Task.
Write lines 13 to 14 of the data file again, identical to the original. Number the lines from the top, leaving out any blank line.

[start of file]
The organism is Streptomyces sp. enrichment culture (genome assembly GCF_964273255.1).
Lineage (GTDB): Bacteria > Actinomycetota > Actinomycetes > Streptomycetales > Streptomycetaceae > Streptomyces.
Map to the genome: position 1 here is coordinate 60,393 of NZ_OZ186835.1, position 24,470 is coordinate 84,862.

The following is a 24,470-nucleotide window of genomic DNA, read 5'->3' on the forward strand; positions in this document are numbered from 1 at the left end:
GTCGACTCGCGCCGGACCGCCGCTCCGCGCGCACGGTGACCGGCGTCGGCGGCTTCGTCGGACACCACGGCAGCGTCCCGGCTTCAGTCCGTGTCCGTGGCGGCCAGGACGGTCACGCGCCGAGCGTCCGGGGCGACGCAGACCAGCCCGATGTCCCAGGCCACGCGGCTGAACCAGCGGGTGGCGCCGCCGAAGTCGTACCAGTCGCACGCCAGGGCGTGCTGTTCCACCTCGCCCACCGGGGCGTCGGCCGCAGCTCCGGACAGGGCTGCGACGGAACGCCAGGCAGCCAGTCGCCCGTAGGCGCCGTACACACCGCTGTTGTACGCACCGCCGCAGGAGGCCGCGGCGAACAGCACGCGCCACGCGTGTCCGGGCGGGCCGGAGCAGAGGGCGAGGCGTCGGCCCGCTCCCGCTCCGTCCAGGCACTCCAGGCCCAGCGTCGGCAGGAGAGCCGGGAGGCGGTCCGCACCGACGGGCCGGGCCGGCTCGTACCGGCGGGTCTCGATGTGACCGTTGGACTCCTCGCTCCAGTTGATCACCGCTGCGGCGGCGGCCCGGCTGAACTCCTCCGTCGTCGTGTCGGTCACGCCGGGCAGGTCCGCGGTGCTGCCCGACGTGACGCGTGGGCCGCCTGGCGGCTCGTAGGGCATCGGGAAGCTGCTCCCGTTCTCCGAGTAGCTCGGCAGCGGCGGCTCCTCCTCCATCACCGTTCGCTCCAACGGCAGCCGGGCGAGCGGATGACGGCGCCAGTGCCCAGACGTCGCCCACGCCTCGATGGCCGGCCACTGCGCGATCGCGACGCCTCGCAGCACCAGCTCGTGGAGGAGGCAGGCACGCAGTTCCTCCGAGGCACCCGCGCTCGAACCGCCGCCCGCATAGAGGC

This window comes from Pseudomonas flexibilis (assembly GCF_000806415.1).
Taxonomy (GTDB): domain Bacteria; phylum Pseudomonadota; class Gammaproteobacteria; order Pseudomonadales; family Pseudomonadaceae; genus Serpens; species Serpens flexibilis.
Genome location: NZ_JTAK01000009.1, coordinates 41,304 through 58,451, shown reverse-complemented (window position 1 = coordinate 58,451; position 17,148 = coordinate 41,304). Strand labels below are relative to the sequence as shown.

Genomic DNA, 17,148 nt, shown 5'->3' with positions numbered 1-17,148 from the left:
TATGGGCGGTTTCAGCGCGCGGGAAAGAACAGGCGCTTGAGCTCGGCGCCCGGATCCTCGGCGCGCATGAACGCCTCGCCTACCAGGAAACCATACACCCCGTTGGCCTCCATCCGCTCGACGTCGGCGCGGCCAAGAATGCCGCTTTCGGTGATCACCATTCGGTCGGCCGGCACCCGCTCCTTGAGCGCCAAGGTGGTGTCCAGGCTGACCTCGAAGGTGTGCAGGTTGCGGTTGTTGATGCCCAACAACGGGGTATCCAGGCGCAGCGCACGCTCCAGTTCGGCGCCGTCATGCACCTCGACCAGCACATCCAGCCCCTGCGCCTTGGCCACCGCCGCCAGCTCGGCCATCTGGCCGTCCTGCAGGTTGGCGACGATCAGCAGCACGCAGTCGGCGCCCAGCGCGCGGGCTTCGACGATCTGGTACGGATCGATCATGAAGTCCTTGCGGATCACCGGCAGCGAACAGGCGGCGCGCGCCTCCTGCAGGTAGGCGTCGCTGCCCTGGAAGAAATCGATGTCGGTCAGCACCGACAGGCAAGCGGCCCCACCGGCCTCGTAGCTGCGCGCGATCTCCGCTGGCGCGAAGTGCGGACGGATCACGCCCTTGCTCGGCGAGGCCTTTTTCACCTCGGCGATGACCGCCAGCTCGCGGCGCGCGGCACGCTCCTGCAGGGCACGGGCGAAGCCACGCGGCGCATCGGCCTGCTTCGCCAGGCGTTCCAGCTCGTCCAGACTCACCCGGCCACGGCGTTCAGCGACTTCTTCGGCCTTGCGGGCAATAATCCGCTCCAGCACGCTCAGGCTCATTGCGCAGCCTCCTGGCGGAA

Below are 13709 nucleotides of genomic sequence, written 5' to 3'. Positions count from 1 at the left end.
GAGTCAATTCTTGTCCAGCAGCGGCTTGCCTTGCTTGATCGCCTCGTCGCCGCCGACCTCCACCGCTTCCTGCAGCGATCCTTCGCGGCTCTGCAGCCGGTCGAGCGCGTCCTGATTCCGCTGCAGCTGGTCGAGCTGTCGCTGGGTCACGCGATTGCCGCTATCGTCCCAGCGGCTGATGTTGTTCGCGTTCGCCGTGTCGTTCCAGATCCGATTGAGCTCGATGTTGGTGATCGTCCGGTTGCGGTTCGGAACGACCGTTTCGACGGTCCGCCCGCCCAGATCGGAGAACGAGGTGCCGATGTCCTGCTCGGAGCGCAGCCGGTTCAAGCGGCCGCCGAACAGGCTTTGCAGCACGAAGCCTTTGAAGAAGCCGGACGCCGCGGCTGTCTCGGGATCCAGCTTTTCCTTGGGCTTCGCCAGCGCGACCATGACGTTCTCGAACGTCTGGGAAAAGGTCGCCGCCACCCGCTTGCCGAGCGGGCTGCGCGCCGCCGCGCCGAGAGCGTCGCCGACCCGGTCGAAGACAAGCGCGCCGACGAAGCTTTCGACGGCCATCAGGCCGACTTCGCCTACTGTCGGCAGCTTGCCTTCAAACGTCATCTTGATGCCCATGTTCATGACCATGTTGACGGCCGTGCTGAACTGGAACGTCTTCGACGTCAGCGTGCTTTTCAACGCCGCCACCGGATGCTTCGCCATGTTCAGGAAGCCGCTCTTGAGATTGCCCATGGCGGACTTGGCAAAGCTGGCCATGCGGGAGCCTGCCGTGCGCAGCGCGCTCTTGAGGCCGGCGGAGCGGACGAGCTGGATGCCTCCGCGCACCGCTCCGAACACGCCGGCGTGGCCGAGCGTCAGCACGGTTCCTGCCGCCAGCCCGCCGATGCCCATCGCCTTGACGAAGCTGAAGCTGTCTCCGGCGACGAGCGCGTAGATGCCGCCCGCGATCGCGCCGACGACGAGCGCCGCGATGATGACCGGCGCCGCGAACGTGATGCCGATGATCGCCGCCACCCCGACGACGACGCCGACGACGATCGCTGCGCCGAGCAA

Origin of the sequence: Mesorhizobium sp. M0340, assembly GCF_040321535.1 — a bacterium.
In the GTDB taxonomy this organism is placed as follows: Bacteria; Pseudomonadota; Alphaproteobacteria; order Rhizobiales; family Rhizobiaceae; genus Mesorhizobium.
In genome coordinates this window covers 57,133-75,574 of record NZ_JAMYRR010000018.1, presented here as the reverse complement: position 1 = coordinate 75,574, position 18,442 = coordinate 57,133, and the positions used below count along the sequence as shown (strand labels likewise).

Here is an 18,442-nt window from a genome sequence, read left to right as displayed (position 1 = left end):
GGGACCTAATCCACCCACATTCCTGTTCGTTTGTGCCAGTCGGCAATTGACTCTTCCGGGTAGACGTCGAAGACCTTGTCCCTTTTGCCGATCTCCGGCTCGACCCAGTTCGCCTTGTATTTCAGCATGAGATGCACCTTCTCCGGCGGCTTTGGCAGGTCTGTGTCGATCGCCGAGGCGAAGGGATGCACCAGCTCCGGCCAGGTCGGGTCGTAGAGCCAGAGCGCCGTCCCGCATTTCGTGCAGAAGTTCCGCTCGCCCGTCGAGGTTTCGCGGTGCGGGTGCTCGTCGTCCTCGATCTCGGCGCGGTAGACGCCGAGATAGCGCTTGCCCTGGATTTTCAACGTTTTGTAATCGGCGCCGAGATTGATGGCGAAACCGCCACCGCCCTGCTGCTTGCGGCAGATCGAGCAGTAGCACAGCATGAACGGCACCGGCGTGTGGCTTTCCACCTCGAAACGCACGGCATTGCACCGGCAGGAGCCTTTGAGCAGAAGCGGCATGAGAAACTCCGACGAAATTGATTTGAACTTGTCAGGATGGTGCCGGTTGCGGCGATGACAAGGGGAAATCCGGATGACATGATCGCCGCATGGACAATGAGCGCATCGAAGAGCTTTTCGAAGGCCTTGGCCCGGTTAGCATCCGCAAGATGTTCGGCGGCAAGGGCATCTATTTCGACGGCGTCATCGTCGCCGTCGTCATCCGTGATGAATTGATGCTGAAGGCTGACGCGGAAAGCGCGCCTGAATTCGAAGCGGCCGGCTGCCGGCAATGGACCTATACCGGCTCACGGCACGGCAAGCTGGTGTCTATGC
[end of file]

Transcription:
Origin of the sequence: Mesorhizobium sp. M0340, assembly GCF_040321535.1 — a bacterium.
In the GTDB taxonomy this organism is placed as follows: Bacteria; Pseudomonadota; Alphaproteobacteria; order Rhizobiales; family Rhizobiaceae; genus Mesorhizobium.